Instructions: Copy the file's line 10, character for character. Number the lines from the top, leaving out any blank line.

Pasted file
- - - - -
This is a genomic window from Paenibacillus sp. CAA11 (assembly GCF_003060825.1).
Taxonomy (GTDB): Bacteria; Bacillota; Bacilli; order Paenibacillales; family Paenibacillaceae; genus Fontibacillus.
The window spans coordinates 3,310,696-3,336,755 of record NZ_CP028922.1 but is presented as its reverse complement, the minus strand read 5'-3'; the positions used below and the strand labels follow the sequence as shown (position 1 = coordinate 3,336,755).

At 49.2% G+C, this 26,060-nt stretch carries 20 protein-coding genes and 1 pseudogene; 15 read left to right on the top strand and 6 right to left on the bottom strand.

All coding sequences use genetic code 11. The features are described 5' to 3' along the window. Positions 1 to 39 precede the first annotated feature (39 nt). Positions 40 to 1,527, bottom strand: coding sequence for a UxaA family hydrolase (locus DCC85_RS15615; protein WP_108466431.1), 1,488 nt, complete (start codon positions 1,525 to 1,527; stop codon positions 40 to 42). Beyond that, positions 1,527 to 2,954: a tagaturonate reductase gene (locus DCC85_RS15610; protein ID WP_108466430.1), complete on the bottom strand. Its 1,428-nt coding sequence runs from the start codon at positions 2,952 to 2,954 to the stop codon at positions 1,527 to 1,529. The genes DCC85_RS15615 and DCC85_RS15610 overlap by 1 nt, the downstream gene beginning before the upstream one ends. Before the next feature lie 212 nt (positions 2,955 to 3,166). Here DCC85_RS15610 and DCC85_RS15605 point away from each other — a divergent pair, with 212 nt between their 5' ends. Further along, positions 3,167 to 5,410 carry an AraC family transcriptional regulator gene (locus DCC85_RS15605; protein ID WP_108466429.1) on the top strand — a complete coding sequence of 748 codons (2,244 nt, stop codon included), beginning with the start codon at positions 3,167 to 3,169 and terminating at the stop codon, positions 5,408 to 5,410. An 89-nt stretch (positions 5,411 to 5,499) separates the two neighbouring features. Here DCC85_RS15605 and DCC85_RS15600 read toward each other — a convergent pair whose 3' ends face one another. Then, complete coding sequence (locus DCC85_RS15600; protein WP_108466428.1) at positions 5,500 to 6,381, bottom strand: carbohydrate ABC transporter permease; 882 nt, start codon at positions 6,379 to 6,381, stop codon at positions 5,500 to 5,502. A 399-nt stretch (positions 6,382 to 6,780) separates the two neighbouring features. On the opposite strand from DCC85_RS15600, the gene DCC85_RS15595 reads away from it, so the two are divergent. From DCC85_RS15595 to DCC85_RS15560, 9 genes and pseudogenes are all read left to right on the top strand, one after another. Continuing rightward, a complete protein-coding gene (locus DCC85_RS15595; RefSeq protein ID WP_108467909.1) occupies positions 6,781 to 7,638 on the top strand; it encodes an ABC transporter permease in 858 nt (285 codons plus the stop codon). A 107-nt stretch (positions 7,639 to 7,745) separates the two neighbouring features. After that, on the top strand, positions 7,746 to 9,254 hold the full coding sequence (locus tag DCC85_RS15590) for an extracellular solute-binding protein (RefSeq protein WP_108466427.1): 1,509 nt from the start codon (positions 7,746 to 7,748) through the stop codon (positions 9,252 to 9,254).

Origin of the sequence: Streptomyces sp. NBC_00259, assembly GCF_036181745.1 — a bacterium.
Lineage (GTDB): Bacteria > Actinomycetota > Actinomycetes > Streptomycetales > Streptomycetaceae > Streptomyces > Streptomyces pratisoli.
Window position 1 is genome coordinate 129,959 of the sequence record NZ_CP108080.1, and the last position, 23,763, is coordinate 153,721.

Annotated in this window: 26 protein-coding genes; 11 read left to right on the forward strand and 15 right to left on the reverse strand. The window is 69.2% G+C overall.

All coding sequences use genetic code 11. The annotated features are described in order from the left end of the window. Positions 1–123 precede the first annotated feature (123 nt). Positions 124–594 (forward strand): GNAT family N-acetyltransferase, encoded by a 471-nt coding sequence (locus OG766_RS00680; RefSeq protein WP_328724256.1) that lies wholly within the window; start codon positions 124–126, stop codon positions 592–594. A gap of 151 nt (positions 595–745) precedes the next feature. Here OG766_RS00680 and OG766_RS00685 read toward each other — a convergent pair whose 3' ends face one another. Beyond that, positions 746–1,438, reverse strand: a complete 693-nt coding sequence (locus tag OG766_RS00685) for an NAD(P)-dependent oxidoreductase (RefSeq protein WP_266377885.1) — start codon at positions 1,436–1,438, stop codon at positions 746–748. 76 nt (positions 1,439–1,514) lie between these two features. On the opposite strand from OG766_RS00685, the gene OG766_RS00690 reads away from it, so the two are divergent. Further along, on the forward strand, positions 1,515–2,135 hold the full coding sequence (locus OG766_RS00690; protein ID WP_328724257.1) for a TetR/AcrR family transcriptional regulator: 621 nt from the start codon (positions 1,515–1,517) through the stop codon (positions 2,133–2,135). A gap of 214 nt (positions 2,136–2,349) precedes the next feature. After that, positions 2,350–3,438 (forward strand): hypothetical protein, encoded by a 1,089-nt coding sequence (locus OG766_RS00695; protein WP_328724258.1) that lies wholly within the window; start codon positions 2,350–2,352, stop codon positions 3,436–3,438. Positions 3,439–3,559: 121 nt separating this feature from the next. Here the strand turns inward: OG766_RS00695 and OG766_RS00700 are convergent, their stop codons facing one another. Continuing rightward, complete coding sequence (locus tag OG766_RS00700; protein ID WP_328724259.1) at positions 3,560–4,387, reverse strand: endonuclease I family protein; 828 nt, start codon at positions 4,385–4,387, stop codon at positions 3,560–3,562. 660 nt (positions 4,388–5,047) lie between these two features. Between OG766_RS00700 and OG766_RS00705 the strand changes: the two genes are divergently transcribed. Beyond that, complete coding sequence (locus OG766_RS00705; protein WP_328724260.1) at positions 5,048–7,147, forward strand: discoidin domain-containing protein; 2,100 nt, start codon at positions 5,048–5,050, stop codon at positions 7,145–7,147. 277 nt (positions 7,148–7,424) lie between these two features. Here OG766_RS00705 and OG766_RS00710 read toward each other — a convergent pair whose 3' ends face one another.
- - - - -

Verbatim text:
All coding sequences use genetic code 11. The annotated features are described in order from the left end of the window. Positions 1–123 precede the first annotated feature (123 nt). Positions 124–594 (forward strand): GNAT family N-acetyltransferase, encoded by a 471-nt coding sequence (locus OG766_RS00680; RefSeq protein WP_328724256.1) that lies wholly within the window; start codon positions 124–126, stop codon positions 592–594. A gap of 151 nt (positions 595–745) precedes the next feature. Here OG766_RS00680 and OG766_RS00685 read toward each other — a convergent pair whose 3' ends face one another. Beyond that, positions 746–1,438, reverse strand: a complete 693-nt coding sequence (locus tag OG766_RS00685) for an NAD(P)-dependent oxidoreductase (RefSeq protein WP_266377885.1) — start codon at positions 1,436–1,438, stop codon at positions 746–748. 76 nt (positions 1,439–1,514) lie between these two features. On the opposite strand from OG766_RS00685, the gene OG766_RS00690 reads away from it, so the two are divergent. Further along, on the forward strand, positions 1,515–2,135 hold the full coding sequence (locus OG766_RS00690; protein ID WP_328724257.1) for a TetR/AcrR family transcriptional regulator: 621 nt from the start codon (positions 1,515–1,517) through the stop codon (positions 2,133–2,135). A gap of 214 nt (positions 2,136–2,349) precedes the next feature. After that, positions 2,350–3,438 (forward strand): hypothetical protein, encoded by a 1,089-nt coding sequence (locus OG766_RS00695; protein WP_328724258.1) that lies wholly within the window; start codon positions 2,350–2,352, stop codon positions 3,436–3,438. Positions 3,439–3,559: 121 nt separating this feature from the next. Here the strand turns inward: OG766_RS00695 and OG766_RS00700 are convergent, their stop codons facing one another. Continuing rightward, complete coding sequence (locus tag OG766_RS00700; protein ID WP_328724259.1) at positions 3,560–4,387, reverse strand: endonuclease I family protein; 828 nt, start codon at positions 4,385–4,387, stop codon at positions 3,560–3,562. 660 nt (positions 4,388–5,047) lie between these two features. Between OG766_RS00700 and OG766_RS00705 the strand changes: the two genes are divergently transcribed. Beyond that, complete coding sequence (locus OG766_RS00705; protein WP_328724260.1) at positions 5,048–7,147, forward strand: discoidin domain-containing protein; 2,100 nt, start codon at positions 5,048–5,050, stop codon at positions 7,145–7,147. 277 nt (positions 7,148–7,424) lie between these two features. Here OG766_RS00705 and OG766_RS00710 read toward each other — a convergent pair whose 3' ends face one another.